BELFAST, IRELAND – Philip Clarke, chief executive officer for Tesco P.L.C., called for fundamental changes to the global food supply chain in the wake of the scandal involving the blending of horse meat with beef and labeling it as 100% beef. Specifically, he called for simplifying the supply chain and eliminating middle-men that add to the bureaucracy of the supply chain.
Mr. Clarke was speaking at the opening of the Queen’s University Institute for Global Security March 14.
“These have been difficult months for the food industry,” he said. “But I have always taken the view that you should never waste a crisis, and you should see the renewed vigor we are putting in to building meaningful partnership with suppliers and into sourcing from the U.K. as an opportunity for us and particularly people here in Northern Ireland.”
Mr. Clarke said the discovery of the horse meat scandal has taught his company that fundamental changes are needed in how ingredients and food products are sourced.
“This has been a wake-up call for us all, and I see it being a pivotal moment for our industry,” he said.
One recommendation he made for reforming the food supply chain included making it shorter and creating a more direct connection between retailers, food companies and the farmers who produce the raw materials.
But he added the issues extend beyond local concerns and to the global supply chain.
“The background to these issues is macroeconomic,” he said. “The global population is growing, and an increasingly affluent middle class have a great expectation of a protein rich diet as standard. So the competition for the food that is being produced around the world is growing. Collectively as a food industry we need to become more efficient and less wasteful to enable us to meet this growing need. Tesco is determined to ensure we continue to be able to offer the best products to customers wherever we trade.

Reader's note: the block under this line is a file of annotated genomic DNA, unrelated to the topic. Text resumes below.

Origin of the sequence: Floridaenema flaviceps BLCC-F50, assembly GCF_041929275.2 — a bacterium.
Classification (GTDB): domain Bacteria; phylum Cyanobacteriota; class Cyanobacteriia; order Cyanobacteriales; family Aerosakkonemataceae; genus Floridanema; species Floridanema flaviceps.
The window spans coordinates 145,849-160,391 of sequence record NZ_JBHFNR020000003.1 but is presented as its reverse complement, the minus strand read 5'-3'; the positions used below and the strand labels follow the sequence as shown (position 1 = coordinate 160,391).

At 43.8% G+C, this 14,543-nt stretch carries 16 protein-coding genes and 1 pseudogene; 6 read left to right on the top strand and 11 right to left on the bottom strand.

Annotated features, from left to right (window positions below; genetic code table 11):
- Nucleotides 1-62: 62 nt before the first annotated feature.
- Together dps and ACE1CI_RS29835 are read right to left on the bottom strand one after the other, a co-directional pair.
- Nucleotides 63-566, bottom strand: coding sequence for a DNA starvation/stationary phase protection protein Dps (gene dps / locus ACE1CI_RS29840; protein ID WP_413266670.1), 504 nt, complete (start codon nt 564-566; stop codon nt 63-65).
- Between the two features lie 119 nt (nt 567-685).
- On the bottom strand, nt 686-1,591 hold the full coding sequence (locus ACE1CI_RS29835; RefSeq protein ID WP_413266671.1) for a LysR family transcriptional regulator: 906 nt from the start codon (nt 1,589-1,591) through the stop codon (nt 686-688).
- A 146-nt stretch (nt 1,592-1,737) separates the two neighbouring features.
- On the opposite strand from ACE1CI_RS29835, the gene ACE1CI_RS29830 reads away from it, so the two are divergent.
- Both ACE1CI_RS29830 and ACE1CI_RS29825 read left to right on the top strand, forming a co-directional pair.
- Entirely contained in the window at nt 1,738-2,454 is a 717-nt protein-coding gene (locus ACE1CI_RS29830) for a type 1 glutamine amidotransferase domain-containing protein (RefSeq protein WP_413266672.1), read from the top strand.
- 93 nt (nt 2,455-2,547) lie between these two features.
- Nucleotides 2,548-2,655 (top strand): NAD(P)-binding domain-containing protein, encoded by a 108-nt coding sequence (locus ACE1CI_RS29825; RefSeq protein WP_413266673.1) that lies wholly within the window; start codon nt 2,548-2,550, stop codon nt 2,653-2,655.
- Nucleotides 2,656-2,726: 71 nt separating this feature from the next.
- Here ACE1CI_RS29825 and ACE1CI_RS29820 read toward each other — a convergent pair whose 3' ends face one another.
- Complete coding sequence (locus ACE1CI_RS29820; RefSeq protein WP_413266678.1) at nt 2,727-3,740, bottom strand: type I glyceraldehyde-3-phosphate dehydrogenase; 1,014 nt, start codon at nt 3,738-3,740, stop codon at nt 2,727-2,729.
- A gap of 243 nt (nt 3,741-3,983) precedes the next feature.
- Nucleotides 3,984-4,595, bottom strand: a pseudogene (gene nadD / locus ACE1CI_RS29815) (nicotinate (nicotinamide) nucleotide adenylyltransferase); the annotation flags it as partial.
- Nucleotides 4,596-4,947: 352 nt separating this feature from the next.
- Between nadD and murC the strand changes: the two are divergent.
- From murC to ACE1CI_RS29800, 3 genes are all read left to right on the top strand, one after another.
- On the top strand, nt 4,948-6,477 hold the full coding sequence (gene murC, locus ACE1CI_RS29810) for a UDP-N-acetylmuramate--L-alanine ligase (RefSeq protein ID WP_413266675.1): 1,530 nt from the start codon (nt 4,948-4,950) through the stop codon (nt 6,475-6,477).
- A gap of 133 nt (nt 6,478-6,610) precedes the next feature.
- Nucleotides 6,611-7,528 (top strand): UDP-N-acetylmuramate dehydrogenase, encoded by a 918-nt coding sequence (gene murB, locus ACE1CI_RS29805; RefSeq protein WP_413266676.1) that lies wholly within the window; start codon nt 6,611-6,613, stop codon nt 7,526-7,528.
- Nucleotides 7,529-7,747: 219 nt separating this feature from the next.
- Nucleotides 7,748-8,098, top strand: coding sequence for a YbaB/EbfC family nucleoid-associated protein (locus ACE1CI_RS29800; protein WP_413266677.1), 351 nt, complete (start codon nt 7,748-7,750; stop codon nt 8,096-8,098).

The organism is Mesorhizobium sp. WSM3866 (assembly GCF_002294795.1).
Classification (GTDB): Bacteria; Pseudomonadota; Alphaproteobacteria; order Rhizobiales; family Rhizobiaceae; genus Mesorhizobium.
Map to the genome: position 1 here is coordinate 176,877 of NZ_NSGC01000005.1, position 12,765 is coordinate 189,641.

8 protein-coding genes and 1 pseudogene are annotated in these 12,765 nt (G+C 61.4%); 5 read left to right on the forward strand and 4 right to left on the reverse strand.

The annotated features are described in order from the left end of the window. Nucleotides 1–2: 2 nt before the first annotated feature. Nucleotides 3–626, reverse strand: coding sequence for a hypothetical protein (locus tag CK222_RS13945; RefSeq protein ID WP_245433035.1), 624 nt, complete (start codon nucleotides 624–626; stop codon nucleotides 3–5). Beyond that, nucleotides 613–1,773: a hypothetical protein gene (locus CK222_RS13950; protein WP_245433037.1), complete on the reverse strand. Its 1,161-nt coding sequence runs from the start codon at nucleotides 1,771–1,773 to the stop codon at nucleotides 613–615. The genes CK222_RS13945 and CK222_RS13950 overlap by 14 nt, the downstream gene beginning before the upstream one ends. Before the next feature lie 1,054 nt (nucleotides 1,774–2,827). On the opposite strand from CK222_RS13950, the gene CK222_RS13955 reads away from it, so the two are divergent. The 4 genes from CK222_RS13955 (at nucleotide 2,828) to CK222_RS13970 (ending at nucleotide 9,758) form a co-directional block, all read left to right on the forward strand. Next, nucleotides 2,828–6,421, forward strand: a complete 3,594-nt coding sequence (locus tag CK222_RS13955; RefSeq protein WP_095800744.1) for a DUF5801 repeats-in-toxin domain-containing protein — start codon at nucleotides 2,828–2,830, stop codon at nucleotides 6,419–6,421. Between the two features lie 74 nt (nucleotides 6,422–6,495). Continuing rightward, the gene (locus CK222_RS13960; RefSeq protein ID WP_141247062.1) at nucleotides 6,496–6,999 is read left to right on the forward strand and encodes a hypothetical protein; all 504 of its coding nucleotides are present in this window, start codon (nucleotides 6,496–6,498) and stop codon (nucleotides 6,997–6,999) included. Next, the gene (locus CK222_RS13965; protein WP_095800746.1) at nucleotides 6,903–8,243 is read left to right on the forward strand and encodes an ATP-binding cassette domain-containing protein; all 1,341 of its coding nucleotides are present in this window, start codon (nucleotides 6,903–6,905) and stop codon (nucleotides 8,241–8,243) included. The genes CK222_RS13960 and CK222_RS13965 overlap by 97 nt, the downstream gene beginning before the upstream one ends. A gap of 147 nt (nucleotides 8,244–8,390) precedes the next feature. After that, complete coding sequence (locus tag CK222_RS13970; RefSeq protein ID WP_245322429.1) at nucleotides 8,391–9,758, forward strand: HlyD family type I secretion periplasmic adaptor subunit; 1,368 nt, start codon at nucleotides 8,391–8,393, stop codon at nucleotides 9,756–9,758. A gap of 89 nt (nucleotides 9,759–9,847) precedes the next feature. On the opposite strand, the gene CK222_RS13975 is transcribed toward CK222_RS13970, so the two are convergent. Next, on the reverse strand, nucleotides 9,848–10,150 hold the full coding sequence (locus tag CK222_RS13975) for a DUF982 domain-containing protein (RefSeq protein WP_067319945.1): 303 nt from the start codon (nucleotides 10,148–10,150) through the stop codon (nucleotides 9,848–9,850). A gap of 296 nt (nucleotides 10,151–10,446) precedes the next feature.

“But this has become much harder. Take fruit from South Africa for instance. There was a time when as a retailer from a wealthy country like the U.K.; there was no issue with getting first pick over the highest quality fruit.
“Now times have changed. There is demand from growing regions, like the Middle East and Asia, creating competition for this product. Some of these rivals are not interested in the things we are — in addition to quality, (they are) not quite interested in labor standards on farms.”
Mr. Clarke said Tesco now finds itself in an unfamiliar situation and discovered that the traditional supply chain is “hopelessly out of date when it comes to this new world order.”
“If we’re going to maintain security of supply, and meet our customers’ expectations, we need to do things differently,” he said. “What we’ve found works is cutting out the middleman, and directly managing the relationships for ourselves.
“We have got very exacting standards at Tesco, and many of these are very important, but at the same time we also realize there is a bit too much bureaucracy. We want to be a customer of choice for our suppliers — not just a company people do business with because we’re big, and part of that is reducing unnecessary demands and focusing on what matters.”
In response to the horse meat scandal, Mr. Clarke said Tesco is going to “work very hard to weed out any rogue elements which can risk the reputation of the food industry we work in.”
Tesco will be conducting a “forensic” examination of its many supply chains.“I am sure we will find things we don’t like, but where we find that, we will act immediately to put it right,” Mr. Clarke said. “Our aim is a supply chain which is transparent — not just so that we can have open dialogue and true partnership with you, but so our customers can have complete visibility of where their food has come from, and how it has been produced.”